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Thank you for supporting our Deep Ecology Education Program (DEEP). The foundation of our program is the knowledge that technology alone will not solve the underlying issues generating climate change. We believe that increasing the resiliency of communities to mitigate and adapt to changes requires behavioral change. Specifically, we need to address the preferenced role of individualism, competition, and materialism in our society and promote the values of cooperation, relationship, and ecology.


The Deep Ecology program empowers individuals to become active agents of cultural transformation. A critical issue that we have detected in our organizing around climate adaptation concerns the political scale of the problem and possible solutions. Climate change is occurring globally, and much of the conversations revolve around governments' actions transferring the locus of control away from individuals and their communities. Increasingly, we find students demonstrating either despondency or anger concerning the future of society, leading to avoidance or apathy.   As an empowerment organization, we understand that change is the sum of individual empowered actors. Therefore, the focus of our program is to generate engagement activities that demonstrate roles that people may play in achieving structural and personal change.


Over the last quarter, students have participated in weekly meetings to plan community-building actions, network with other organizations, and bring educational opportunities to the community. An example was the recent presentation by Richmond City Council members concerning the political obstacles to legislating policies to reduce single-use plastics.


Another example of the work realized by DEEP participants was Rally in the Ally for Climate Action. The event was a day-long punk music festival attended by over 500 people on Halloween Eve. The event's purpose was to contest corporate control over our mind, body, and spirit by promoting community. Students produced Zines and T-Shirts to promote the values of community action and raise funds for our campaign to protect pollinators.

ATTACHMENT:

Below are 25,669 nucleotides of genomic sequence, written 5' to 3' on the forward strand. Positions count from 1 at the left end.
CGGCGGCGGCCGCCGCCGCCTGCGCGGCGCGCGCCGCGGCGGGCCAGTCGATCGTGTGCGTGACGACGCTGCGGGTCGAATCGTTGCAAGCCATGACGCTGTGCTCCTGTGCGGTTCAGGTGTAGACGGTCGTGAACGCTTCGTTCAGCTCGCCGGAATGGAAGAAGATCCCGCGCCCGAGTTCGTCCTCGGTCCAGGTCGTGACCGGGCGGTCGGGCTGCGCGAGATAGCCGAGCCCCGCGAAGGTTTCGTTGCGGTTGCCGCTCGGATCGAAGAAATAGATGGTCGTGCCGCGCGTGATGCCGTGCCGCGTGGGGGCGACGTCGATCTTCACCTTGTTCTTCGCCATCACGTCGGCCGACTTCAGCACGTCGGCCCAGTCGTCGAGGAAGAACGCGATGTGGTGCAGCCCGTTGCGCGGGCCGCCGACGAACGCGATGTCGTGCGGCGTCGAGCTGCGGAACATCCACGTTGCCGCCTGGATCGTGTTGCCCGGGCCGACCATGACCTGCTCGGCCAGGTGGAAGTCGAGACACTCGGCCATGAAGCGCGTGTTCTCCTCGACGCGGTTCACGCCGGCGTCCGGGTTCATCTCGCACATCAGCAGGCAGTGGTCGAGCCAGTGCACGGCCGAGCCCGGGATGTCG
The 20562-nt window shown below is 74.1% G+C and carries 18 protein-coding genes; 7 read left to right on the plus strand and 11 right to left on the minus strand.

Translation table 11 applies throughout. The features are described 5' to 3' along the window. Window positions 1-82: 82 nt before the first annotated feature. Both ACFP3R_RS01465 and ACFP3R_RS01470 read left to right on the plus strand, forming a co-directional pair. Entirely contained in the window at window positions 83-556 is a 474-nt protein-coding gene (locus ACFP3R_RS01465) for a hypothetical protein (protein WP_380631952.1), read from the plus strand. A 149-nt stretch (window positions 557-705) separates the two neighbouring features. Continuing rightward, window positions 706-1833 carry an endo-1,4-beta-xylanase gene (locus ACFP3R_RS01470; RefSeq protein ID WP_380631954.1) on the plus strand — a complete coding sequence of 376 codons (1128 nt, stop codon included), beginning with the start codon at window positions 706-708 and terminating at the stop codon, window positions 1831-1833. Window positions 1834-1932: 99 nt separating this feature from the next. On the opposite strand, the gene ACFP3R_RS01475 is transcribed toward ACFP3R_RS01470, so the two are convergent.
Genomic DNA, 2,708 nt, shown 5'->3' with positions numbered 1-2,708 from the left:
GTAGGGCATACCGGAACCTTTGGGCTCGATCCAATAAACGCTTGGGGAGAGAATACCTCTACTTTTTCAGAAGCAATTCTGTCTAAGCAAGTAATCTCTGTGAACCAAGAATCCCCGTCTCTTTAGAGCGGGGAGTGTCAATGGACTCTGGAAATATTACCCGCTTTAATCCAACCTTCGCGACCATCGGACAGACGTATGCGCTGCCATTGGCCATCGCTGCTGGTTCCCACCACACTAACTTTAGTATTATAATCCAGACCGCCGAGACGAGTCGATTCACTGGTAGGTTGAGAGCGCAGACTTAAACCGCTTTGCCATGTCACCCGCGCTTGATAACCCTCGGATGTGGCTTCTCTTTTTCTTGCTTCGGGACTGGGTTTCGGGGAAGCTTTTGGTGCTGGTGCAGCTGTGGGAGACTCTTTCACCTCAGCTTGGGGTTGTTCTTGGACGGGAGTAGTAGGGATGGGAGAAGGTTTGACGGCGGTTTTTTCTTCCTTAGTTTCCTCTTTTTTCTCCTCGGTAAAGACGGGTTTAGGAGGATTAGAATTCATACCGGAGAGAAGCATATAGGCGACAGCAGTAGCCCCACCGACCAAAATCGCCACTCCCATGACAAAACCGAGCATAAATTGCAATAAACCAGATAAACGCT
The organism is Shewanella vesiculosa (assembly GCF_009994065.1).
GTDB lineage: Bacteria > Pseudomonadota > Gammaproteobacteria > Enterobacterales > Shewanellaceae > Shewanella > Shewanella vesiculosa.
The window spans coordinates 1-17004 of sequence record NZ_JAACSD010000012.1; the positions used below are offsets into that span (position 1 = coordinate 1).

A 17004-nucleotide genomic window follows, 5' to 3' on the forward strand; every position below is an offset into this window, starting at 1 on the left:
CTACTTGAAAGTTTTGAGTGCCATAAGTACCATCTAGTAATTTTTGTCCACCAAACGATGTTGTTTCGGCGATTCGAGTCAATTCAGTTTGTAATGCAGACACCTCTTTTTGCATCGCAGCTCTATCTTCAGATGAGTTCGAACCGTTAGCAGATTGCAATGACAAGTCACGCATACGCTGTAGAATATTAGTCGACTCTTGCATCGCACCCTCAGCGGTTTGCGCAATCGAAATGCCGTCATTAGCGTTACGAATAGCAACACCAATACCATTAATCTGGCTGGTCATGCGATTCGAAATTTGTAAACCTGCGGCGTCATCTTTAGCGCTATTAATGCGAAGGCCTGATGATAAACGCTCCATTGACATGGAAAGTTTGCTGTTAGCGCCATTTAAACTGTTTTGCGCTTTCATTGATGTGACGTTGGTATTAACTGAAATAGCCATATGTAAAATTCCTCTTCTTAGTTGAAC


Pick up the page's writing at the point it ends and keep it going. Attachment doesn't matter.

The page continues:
DEEP participants realized a month-long social media campaign to raise awareness about the problems of single-use plastics leading up to a challenge day. Students set up in public spaces during the challenge to encourage people to drop off their plastic containers, which they filled with potting soil to germinate local pollinator plants.   Participants are encouraged to care for the plants until they are collected again in a few months, when they will be used in community pollinators gardens.


The focus of the last quarter has been to encourage reflection that social change is more than mobilizing. It is about organizing sustained efforts to develop the power to achieve structural change. An event is like planting the seed that requires strategic planning and continued action to sprout.


The focus of the next quarter will concern raising awareness about the crisis of pollinator extinction. The DEEP program will encourage community service organizations such as Rotary to partner with community groups to promote local action to address global issues. We invite your participation in our weekly meetings on Wednesday afternoons or participate in one of our upcoming community action events.

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Highland Support Project

Location: Richmond, VA - USA